Microorganisms characterized by high metabolic and enzymatic activity play a very important role in pesticide transformations (Kucharski and Wyszkowska 2008; Vig et al. 2008). Microbial degradation of crop protection products is a key mechanism that limits the accumulation of those toxic compounds in the soil environment. Those products are most rapidly broken down by microbial consortia capable of decomposing pesticides into non-toxic compounds. The remaining metabolic products can be used by microorganisms as a source of food for growth and development (Das and Dey 2013 ; Chennappa et al. 2014). The most pesticide-resistant microorganisms can be isolated from soil and used in the bioremediation of contaminated soil by bioaugmentation (Chen et al. 2011). According to the literature (Ahemad and Khan 2011; Clinton et al. 2011; Zhang et al. 2012; Rodrigues et al. 2013), soil pesticides are most effectively decomposed by microorganisms of the genera Arthrobacter, Pseudomonas, Bacillus, Rhodococcus, Mycoplana, Agrobacterium, Corynebacterium, Flavobacterium, Nocardia, Streptomyces, Penicillium, Aspergillus, Fusarium and Trichoderma. In this study, soil samples exposed to the mixture of spiroxamine, tebuconazole and triadimenol were colonized mainly by bacteria of the genus Bacillus and fungi of the genera Penicillium and Rhizopus. The dendrogram depicting the genetic relationships among bacterial strains isolated from soil, based on the nucleotide sequence of the 16S rRNA gene, contains two main groups (Fig. 1). The first group comprises soil bacteria with high genetic homology, including: Bacillus sp. JN872500.1, Bacillus anthracis KF475884.1, Bacillus cereus KF010349.1 and Bacillaceae bacterium DQ490406.1. The second group is composed of soil bacteria exposed to spiroxamine, tebuconazole and triadimenol in doses of RD and 300 × RD. Those bacterial strains were identified in 100 % as Bacillus sp. LM655314.1, Bacillus sp. KM083527.1, Bacillus aryabhattai LK391513.1, Bacillus megaterium KJ919967.1 and Bacillus megaterium KJ843149.1. The presence of the above bacteria in soil contaminated with a mixture of spiroxamine, tebuconazole and triadimenol could indicate that those microorganisms are capable of degrading the tested fungicide. This observation was confirmed by Cycoń et al. (2011) who isolated bacteria of the genus Bacillus from soil contaminated with thiophanate-methyl. They also identified bacteria of the genus Enterobacter which could have the ability to break down toxic compounds. In a study by Zhang et al. (2012), the Bacillus subtilis B19 strain was highly sensitive to the herbicide atrazine. The cited authors demonstrated that atrazine is decomposed by Rhodobacter sphaeroides W16 and Acinetobacter lwoffii DNS32.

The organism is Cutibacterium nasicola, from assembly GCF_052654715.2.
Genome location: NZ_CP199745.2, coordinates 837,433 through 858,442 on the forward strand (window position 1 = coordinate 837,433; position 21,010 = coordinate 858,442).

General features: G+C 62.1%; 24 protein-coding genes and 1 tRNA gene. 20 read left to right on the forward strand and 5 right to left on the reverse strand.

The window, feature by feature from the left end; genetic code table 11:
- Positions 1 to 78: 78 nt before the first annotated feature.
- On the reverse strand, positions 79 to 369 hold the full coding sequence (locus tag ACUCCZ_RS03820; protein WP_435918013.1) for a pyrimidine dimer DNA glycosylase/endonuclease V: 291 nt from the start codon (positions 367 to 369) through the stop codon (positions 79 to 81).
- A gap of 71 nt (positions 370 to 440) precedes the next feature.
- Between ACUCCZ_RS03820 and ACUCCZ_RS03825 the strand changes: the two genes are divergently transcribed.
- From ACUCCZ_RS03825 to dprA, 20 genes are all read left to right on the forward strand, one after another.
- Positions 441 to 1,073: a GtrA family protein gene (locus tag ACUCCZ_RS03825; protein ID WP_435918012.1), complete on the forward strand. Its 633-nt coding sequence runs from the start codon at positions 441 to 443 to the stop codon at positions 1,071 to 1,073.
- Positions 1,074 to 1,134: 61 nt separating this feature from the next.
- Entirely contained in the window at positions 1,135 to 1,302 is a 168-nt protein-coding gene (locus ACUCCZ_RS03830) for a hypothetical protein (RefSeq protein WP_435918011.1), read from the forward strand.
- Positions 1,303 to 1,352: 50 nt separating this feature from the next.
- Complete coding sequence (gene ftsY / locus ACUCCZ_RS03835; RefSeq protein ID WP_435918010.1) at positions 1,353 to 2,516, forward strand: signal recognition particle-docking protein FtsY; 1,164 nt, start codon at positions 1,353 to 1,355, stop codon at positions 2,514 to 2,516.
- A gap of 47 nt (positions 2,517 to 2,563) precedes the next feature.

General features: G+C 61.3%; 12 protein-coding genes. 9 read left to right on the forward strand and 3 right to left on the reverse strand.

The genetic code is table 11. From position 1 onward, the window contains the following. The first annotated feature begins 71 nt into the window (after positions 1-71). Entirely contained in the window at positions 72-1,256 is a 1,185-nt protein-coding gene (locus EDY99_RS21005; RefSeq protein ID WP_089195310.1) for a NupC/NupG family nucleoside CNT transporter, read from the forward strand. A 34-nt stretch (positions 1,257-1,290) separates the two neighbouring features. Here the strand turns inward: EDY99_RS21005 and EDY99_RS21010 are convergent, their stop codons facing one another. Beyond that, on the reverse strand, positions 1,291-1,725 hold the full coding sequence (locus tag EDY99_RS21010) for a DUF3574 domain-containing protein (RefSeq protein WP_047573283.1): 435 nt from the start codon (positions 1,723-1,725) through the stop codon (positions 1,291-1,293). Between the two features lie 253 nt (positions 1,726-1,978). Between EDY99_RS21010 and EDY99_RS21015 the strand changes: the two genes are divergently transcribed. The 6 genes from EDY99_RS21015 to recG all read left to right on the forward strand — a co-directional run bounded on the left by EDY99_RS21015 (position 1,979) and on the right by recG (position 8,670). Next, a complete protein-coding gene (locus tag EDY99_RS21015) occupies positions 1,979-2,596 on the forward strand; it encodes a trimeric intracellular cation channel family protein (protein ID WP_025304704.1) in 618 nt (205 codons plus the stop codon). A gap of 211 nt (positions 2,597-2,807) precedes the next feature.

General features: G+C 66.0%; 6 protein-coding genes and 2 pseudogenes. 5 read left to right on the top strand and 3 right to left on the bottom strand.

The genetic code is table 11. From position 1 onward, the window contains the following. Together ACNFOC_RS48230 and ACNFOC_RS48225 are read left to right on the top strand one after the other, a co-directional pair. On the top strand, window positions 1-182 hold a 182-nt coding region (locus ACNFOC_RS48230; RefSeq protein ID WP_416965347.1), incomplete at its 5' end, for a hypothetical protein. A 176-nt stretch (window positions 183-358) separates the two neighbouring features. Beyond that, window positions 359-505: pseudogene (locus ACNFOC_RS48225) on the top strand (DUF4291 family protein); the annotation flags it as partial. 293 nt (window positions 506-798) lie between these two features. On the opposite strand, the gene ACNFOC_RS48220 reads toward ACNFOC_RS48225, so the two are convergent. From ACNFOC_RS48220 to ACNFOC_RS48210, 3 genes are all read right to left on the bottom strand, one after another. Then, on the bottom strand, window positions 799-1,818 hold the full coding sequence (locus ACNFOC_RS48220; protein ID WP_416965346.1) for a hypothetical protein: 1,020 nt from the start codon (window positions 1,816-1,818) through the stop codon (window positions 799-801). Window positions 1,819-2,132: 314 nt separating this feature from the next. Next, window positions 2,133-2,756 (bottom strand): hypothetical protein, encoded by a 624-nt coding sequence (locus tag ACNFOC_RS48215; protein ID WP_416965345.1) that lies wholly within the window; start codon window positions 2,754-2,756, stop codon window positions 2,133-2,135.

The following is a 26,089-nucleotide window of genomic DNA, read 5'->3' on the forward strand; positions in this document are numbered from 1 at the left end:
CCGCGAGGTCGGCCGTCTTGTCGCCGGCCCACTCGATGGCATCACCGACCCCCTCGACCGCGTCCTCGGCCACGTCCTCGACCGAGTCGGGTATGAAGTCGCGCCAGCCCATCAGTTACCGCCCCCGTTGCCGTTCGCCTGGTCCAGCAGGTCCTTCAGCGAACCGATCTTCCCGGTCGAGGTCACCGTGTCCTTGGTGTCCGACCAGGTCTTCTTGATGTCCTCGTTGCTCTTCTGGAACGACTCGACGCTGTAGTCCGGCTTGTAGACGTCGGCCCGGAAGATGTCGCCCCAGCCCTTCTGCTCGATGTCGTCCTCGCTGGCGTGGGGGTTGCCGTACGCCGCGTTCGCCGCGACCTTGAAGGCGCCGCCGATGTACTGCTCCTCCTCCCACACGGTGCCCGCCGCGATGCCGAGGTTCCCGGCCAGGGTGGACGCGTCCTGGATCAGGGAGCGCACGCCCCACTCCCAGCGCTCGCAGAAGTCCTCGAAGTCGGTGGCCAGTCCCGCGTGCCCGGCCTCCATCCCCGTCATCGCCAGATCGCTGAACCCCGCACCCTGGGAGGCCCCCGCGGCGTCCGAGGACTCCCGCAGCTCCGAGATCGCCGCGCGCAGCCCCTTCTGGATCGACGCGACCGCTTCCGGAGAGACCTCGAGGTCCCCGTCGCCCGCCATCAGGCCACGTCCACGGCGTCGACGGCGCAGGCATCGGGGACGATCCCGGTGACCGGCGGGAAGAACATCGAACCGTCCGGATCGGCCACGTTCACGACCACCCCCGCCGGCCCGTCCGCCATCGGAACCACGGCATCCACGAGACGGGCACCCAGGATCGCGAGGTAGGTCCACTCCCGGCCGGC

Fig. 1

Phylogenetic tree of bacteria isolated from soil contaminated with the Falcon 460 EC fungicide based on an analysis of the 16S rRNA gene. C control soil without fungicide, RD recommended by the manufacturer; 300 × RD 300-fold higher than the recommended dose

Fungi are also capable of breaking down pesticides, and they play an important role in the decomposition process. Fungi produce enzymes which are more effective in degrading pesticides than bacterial enzymes (Przybulewska and Sienicka 2008). The phylogenetic tree of soil enzymes, developed based on nucleotide sequences in the ITS region, is presented in Fig. 2. The three microbial groups isolated from soil are presented in the dendrogram. The first group includes fungi isolated from the control sample: Penicillium sp. GU973745.1, Trichoderma viride GU048860.1, Acremonium cellulolyticus KF811039.1 and Talaromyces pinophilus KF751644.1. The second group contains Penicillium sp. KM249070.1 and Penicillium cyclopium KJ832691.1. The third group is composed of fungi of the genus Rhizopus. The genetic distance between those strains ranged from 0.001 to 0.008 %. Eman et al. (2013) isolated fungi of the genera Aspergillus, Penicillium, Fusarium, Alternaria, Bipolaris, Rhizopus, Trichoderma and Rhizoctonia from soil contaminated with glyphosate. Baćmaga et al. (2015b) isolated fungal strains Aphanoascus terreus AB861677.1 and Aphanoascus fulvescens JN943451.1 from soil samples exposed to azoxystrobin.
Fig. 2

Phylogenetic tree of fungi isolated from soil contaminated with the Falcon 460 fungicide based on an analysis of the ITS region. C control soil without fungicide, RD recommended by the manufacturer, 300 × RD 300-fold higher than the recommended dose

Soil enzymes